Another Reason to Brush

There have been so many studies on Alzheimer’s Disease.   Causes? Cure?  This disease causes brain changes that gradually get worse. It’s the most common cause of dementia. In Alzheimer’s disease, brain cells degenerate and die, causing a decline in memory and mental function.  Some days I am sure this is why I can’t find my cell phone!  A recent study correlates daily brushing with dementia.  The article below was posted by teethcenter.com, and while the study doesn’t seem definitive, it points strongly towards the benefits of brushing.   Hoolulu Denist

Daily Brushing Associated with Lower Risk of Dementia

The Journal of American Geriatrics has released a study claiming that daily brushing is associated with a lower chance of developing dementia late in life. The study observed 5,468 people over a period of 18 years. All participants in the study resided at a retirement community in Southern California.Senior Center

Of the 5,468 studied, 1,145 developed some form of dementia and those who developed dementia were much less likely to brush daily and maintain good oral health habits. Richardson, a spokesperson for TeethCenter said, “This report leaves plenty of room for interpretation. I think it’s safe to say that the adults that exercised healthy oral health habits had a lower case of developing dementia, but, why is that the case?”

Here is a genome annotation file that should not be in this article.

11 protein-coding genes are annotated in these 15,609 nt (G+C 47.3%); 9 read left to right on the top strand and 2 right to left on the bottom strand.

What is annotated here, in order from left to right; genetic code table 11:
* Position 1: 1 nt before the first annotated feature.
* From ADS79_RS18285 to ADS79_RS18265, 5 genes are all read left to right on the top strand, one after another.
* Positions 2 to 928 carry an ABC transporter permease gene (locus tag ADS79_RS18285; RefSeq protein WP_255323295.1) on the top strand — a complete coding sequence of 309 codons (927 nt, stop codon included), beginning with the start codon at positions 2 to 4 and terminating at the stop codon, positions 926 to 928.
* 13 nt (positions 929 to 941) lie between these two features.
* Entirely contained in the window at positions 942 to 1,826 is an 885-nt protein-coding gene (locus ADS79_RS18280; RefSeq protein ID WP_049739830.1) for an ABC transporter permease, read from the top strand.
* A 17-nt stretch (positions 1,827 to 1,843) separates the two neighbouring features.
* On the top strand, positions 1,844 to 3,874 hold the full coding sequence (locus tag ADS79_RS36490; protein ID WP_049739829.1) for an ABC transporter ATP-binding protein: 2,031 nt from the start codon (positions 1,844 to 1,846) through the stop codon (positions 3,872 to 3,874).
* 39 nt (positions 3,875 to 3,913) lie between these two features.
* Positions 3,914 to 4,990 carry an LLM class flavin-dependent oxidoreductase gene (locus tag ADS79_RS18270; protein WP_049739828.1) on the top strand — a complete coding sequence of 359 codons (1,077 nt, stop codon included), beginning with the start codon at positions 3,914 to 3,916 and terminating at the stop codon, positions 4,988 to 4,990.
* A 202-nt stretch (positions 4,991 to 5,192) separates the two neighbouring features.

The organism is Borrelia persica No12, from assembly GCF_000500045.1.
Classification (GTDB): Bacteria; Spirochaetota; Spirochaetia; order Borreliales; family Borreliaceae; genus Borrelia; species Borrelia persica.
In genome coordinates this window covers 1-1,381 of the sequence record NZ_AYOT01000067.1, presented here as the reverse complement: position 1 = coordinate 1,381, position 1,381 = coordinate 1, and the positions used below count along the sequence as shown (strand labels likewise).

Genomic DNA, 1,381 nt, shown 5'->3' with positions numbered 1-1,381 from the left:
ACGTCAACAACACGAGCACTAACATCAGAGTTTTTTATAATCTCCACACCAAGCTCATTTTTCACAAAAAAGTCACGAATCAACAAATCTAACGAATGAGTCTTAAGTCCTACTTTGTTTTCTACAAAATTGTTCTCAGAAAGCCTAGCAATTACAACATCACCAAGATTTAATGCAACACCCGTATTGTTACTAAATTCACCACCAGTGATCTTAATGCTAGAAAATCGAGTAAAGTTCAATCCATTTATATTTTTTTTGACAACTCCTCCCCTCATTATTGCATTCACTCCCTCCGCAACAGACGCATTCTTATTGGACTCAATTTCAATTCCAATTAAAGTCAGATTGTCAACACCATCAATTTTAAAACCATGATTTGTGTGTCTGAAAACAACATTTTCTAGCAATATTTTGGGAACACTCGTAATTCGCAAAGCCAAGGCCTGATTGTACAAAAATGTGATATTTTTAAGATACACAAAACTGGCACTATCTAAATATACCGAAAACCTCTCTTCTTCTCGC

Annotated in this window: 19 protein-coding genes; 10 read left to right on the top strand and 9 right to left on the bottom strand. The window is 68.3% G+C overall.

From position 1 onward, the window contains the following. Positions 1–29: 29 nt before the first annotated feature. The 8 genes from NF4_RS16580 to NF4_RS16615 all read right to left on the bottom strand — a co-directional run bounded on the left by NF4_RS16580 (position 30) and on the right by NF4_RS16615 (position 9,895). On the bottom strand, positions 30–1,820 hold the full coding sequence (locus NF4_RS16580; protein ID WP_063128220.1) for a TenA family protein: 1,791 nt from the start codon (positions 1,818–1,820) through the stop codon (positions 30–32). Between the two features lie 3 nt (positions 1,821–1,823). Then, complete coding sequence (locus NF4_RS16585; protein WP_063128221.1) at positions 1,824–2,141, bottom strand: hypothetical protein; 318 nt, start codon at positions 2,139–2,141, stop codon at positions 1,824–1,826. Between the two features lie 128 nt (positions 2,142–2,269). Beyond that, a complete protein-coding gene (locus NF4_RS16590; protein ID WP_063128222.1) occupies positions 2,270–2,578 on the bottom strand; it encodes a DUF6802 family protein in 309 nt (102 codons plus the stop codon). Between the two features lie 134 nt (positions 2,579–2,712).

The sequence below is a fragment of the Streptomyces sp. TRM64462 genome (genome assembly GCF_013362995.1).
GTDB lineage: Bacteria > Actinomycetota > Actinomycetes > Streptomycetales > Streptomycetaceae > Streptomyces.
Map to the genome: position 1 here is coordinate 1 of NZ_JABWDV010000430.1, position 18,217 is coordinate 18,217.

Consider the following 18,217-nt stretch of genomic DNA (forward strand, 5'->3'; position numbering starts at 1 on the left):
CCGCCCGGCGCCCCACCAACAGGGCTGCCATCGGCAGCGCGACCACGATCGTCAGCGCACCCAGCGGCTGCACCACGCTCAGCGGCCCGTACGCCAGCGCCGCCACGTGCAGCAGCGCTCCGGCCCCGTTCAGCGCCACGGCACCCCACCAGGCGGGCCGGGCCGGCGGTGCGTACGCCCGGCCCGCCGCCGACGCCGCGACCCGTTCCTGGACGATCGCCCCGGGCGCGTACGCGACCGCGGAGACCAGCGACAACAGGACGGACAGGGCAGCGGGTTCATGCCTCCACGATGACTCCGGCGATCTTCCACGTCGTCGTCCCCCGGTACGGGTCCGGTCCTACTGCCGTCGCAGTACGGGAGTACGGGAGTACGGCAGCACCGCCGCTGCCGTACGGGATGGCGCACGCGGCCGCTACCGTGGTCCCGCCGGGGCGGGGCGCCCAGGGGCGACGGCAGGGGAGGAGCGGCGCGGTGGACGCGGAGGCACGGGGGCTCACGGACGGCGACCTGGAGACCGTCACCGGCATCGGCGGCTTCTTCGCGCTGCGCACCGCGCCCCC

Researchers on the study warned that the study “did not prove a cause and effect between oral health and dementia”. It has been long suggested that oral health is directly related to overall health as people who care for their teeth tend to care for their bodies, but, the direct correlation and causation is still unclear.

Source: http://www.teethcenter.com/daily-brushing-associated-with-lower-risk-of-dementia/  Sept 14, 2012.  Reprinted by permission.

In my Honolulu dental practice, we really focus on preventative care.  Good oral home care is the cornerstone of good oral health and should be supplemented with regular exams and cleanings.   It makes sense that all of our bodies systems are connected, and oral health is connected to overall health.  As a dentist, I know this is a fact.   We are learning, more and more.  Someday we will have all the answers… but until then, I’ll just brush at least twice a day… unless I forget.